Goons Over Gotham
by Becky Akers
by Becky Akers
What is it with Our Rulers and their jihad against sweating?
You'd think they'd endorse the act, and enthusiastically, too. After all, when people sweat, they're often working, and when they work, they're usually earning money. The more they earn, the more the State can steal.
So it's puzzling to find Our Rulers increasingly suspicious of folks who sweat. Now they're trying to foist their phobia on us. They're equating perspiration with terrorism.
Last winter, they warned us against passengers who sweat in airports. This time it's New York City transit. Our Rulers actually seem to believe that perspiring commuters have a bomb tucked in a pocket and are one damp, itchy finger away from detonating it. Worse, the City is deploying cops aboard busses to indoctrinate riders with this malarkey. The New York Post reported on Friday, July 15, "Officers will tell people to be on the lookout for anyone who is sweating on an air-conditioned bus..."
As I write, temperatures for the next three days in New York are forecast to burn through the 80's into the 90's, with such fierce humidity as puts saunas to shame. This is the sort of weather in which most people, especially those whose avoirdupois exceeds the Surgeon General's recommendations, work up a sweat merely sitting. Even on an allegedly air-conditioned bus. Particularly if they've had to run to catch it: New York's government is as incompetent at managing transit schedules as it is at everything else, so busses are notoriously erratic. When riders finally spot one lurching along the avenue, they pursue it as if it were the Holy Grail, perspiration be damned.
We can thank Sgt. Luis Pinero for this latest of Big Brother's insults. Apparently on his own initiative, he invaded a bus last week following the terrorist attacks in London and "reassured" passengers, as the Post put it.
"People were very appreciative — they even clapped," Pinero claimed. "They said: ‘We feel safe now. You have a safe day, too.'"
Behold the triumph of the socialists running New York, who've spent decades turning normal adults into whining wusses and flat-out nincompoops. It's a wonder their success doesn't scare them.
Police Commissioner Ray Kelly was quick to see the potential in Pinero's posturing. "He did a great job," Kelly said. "We're taking a lesson from Sgt. Pinero. We can't do it on every bus, but we are going to use that where we can."
Oh, I bet they will.
Officers on busses will be armed with the usual guns and billy clubs as well as with "talking points." They'll urge passengers to watch for anything "suspicious." Among such behaviors the cops include not only sweating but "appearing nervous."
Gee, that certainly narrows the list of suspects, doesn't it? Nervous and New York go hand-in-hand. What else can be expected in a metropolis where no night goes unpunctured by sirens, nor does the day dawn when vermin keep to their holes rather than scuttling across one's path?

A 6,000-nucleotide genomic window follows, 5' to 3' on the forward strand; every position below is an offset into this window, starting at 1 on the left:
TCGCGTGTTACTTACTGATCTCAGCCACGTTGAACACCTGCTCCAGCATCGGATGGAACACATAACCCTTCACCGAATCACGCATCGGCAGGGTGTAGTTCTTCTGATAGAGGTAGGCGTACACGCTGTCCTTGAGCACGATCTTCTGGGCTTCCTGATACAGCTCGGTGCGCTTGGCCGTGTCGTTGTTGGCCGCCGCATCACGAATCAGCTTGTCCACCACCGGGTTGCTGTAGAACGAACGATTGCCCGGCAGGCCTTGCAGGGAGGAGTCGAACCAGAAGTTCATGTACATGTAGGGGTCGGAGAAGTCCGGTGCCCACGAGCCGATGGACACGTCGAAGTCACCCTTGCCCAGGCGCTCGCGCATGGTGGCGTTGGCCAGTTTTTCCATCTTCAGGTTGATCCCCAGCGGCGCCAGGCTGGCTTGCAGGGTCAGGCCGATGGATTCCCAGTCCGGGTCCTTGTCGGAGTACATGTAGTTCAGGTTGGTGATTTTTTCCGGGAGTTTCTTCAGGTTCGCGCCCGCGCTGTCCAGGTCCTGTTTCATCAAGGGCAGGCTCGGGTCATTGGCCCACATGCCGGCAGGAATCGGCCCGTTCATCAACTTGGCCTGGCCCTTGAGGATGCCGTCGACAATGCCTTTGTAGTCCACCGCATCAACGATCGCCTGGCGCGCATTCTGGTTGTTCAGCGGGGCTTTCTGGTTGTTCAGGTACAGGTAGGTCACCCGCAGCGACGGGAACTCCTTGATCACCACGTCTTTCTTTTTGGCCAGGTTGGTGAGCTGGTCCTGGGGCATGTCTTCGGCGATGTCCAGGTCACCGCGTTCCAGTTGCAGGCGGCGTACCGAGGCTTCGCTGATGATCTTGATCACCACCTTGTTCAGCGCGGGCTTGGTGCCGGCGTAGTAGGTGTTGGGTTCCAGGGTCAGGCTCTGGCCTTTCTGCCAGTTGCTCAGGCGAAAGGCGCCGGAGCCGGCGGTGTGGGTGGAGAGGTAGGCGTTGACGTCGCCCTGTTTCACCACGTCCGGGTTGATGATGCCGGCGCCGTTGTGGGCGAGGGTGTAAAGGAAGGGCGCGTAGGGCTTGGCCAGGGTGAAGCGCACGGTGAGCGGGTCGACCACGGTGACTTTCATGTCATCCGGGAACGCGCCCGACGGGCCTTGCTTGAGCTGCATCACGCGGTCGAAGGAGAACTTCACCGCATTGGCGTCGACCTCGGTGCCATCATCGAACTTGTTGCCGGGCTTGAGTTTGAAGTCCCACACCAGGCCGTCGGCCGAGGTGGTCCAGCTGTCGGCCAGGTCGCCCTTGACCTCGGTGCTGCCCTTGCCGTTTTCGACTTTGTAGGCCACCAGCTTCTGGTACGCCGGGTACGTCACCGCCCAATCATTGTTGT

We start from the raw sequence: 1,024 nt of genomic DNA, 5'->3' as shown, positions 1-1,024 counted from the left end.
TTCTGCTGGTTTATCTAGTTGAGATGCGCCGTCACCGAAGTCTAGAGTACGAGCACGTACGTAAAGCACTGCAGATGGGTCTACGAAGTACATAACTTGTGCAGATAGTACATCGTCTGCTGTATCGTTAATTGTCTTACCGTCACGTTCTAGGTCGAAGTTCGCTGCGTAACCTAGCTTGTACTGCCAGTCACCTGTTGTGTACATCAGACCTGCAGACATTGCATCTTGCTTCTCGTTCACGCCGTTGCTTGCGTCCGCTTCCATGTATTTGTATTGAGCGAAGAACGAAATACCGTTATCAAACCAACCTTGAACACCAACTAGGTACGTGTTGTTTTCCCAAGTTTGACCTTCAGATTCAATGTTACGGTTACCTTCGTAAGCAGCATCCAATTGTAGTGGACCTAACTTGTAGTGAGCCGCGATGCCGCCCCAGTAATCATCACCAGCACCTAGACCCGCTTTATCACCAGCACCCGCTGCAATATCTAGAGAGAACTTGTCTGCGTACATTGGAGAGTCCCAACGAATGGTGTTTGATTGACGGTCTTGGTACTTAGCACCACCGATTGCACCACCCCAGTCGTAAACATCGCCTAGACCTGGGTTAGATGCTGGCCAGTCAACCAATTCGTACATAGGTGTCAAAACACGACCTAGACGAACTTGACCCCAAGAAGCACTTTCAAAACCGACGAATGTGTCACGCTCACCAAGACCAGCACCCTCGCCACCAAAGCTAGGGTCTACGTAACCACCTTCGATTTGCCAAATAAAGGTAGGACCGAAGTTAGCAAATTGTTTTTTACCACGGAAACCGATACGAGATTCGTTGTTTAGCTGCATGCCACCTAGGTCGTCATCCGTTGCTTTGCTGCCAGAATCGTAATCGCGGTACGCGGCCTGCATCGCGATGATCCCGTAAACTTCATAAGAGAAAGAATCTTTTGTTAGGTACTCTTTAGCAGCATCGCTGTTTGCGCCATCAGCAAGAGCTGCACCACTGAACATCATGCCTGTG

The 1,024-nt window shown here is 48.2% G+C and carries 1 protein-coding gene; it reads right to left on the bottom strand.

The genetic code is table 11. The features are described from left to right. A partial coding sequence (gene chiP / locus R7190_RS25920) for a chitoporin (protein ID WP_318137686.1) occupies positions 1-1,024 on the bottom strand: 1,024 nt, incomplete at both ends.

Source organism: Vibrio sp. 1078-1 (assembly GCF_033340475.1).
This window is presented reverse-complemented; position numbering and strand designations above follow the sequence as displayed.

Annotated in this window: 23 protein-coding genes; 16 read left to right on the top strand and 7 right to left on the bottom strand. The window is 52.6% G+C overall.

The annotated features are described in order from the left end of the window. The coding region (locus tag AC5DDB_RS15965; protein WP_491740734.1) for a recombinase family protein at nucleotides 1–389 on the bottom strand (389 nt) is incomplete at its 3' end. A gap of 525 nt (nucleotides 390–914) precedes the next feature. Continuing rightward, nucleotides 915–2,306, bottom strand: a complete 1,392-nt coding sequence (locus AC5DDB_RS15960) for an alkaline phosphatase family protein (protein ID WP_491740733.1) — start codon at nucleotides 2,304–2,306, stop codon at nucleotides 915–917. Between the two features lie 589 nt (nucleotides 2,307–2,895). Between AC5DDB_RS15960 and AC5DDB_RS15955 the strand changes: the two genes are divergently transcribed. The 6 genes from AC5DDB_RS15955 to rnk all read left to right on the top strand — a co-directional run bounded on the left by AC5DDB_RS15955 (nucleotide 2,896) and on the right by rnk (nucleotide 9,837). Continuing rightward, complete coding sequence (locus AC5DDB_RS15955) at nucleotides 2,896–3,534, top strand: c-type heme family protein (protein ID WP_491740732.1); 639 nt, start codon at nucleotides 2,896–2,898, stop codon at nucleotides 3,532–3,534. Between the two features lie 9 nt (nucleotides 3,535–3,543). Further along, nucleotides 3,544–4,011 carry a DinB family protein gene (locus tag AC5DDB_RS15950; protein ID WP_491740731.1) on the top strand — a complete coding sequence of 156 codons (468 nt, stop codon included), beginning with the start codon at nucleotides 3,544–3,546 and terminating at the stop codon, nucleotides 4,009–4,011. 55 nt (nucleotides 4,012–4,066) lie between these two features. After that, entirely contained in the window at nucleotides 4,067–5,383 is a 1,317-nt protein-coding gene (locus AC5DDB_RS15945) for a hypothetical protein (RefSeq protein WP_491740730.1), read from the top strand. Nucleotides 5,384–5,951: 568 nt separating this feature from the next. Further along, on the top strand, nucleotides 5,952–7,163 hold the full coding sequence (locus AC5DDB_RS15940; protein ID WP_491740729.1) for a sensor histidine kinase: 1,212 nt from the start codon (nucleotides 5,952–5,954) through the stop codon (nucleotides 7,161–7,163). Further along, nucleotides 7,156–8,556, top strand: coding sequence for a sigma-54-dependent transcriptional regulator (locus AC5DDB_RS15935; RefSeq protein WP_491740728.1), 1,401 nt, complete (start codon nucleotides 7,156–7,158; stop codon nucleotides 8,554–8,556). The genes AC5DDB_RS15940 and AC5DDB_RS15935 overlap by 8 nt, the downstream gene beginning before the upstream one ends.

If passengers aren't nervous before the NYPD boards their bus, they certainly should be afterwards. These are the murderers who shot unarmed immigrant Amadou Diallo 19 times as he reached for his wallet, presumably to retrieve his ID. These are the kidnappers who threw nets over New Yorkers during the Republican convention in August 2004, arresting about 1700 people on charges so flimsy that 91% of the cases were dismissed. These are the thieves who broke into legal poker clubs last month and robbed players of $100,000 — money the City refuses to return. Heck, I'm nervous being in the same borough with them, let alone on the same bus.
Alas, what New York's media love to call the "beefed-up police presence" — shouldn't it be "pigged-up"? — will continue for the "foreseeable future," according to a spokesman for the Metropolitan Transportation Authority (MTA). Posting cops in the busses, whether or not they bore riders with their silly spiels against sweating, is costing taxpayers an extra $1.9 million per week as Our Rulers debate exactly which of their pots will cough up the funds (the MTA? New York State? New York City?). You'd never know from these discussions that every one of their pennies has been sheared from us sheeple, nor that the MTA's spokesman is playing us for fools when he solemnly asserts that this is "money well spent."
Meanwhile, Mayor Michael Bloomberg, the billionaire chief of Bloomberg Communications who bought himself New York's mayoralty a few years ago, is still learning the political ropes. Regardless of the extra cops cruising the subways and busses, he's called for more surveillance cameras above and below ground. He seems oblivious to what this implies about the NYPD's ability to catch those sweat-soaked, nail-biting terrorists.
Or perhaps he simply doesn't dissimulate as well as most politicians. He also wants more "red light" cameras to photograph cars whose drivers flout traffic laws. Revenue, you see. But revenue has nothing to do with all the increased surveillance in the subways and busses, now, does it? No, of course not. Those cameras and cops are there for security.
And only nervous, sweaty terrorists object to that.
July 19, 2005
Becky Akers [send her mail] writes primarily about the American Revolution.
Copyright © 2005 LewRockwell.com